4 Tips on Acoustic Guitar Strumming and Timing

After you’ve learned a few chords, the next thing that you need to take your attention to is how to strum by improving your timing. In this article, we will be providing you with some tips that you can use in order to make strumming much easier.

Feel the Rhythm of the Music

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In learning how to play the guitar, there are things that you call strumming patterns.

A strumming pattern gives people the idea when to go up or down when you strum. However, the problem with fixating yourself in such patterns is that you don’t actually give the rhythm that a song requires.

In order to perfect a song, you need to listen to it more than a few times and familiarize yourself with its rhythm. Once you are able to do so, try feeling that rhythm when you strum the guitar.

To be honest, seasoned acoustic guitar players don’t really rely on the strumming pattern, they rely on the beat of the music. Besides, it’s more fun creating sounds that way.

Loosen Up

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When you strum, the only thing that should move is your wrist and some part of your lower arm. You don’t have to get your entire hand to go up and down, your wrist should do that work because if you do so, it will just tire you out.

In addition to that, it is easier to increase or decrease a bit when you’re just relying on your wrist because you don’t need to exert too much effort on strumming. It would also avoid straining your arms from unnecessary movements.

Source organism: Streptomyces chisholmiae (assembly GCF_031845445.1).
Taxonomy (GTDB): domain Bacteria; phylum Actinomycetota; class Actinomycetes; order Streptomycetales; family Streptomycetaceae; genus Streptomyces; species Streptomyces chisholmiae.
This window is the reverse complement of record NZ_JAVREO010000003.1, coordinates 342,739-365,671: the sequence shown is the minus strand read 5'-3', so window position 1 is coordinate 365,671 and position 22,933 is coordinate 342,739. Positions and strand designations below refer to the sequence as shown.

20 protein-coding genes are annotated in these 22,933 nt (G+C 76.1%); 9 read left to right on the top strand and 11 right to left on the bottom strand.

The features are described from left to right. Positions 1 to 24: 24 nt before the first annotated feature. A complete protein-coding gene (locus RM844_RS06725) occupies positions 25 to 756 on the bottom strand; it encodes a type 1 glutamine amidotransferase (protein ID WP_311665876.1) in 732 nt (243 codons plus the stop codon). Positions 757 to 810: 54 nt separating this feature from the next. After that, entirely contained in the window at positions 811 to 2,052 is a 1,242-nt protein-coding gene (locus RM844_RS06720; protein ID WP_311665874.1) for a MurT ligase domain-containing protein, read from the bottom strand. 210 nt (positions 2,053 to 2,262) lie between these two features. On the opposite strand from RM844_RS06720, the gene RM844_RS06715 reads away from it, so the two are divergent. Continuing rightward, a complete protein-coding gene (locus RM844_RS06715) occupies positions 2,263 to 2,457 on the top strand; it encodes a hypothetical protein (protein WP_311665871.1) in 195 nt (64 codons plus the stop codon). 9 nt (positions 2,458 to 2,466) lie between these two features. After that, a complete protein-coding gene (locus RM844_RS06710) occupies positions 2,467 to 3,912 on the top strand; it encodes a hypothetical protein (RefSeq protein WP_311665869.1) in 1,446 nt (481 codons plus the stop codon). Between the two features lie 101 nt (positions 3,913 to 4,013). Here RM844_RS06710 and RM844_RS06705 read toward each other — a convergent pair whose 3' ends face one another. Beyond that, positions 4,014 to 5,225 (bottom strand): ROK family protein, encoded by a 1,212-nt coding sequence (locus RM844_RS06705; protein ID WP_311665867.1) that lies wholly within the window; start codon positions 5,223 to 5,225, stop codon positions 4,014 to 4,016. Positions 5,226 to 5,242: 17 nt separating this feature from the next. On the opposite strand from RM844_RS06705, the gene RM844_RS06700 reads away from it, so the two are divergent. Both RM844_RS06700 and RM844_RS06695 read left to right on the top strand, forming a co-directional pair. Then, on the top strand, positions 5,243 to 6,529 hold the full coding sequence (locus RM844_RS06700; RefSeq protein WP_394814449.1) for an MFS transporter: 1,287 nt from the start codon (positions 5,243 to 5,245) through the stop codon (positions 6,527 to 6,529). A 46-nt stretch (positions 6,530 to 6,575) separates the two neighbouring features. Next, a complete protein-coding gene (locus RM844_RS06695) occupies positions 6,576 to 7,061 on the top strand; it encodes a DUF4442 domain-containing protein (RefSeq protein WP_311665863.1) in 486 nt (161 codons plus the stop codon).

Just Keep Going

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Even if you miss a few strums every now and then, don’t stop. Once you are already in the zone, which means that you have already found your rhythm, don’t break it.

When your wrist slightly separates from the strings, slowly ease into it without having to break that momentum.

The reason why we want you to just continue strumming despite not producing sound is to keep your mind conditioned that you don’t have to focus on counting whether you’re strumming 2 ups or 1 down.

We want you to realize that this is a matter of familiarizing yourself with every rhythm and not just about flicking your arms around.

Don’t Hit Every String All the Time

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It’s always a rookie mistake to strum every string whenever you are playing a song. Now, you don’t need to hit every string every single time because what we want to create here is an authentic sound and hitting every string could sound sloppy.

Knowing which string to hit depends on how strong or soft, high or low, a song goes. Hitting first to third strings will produce strong bass sounds which are good if you are playing rock or similar genre of music. Fourth to sixth strings are for softer and higher-pitched sounds.

There is actually a rule of thumb about this that you need to keep in mind. Usually, the first and third beat needs to hit the lower strings while the second and fourth beat should hit the high strings.

Well, you’ll be able to realize all of this when you’re actually strumming. Just keep in mind that when you’re having troubles, go back to this article and take note of the important parts when it comes to strumming.

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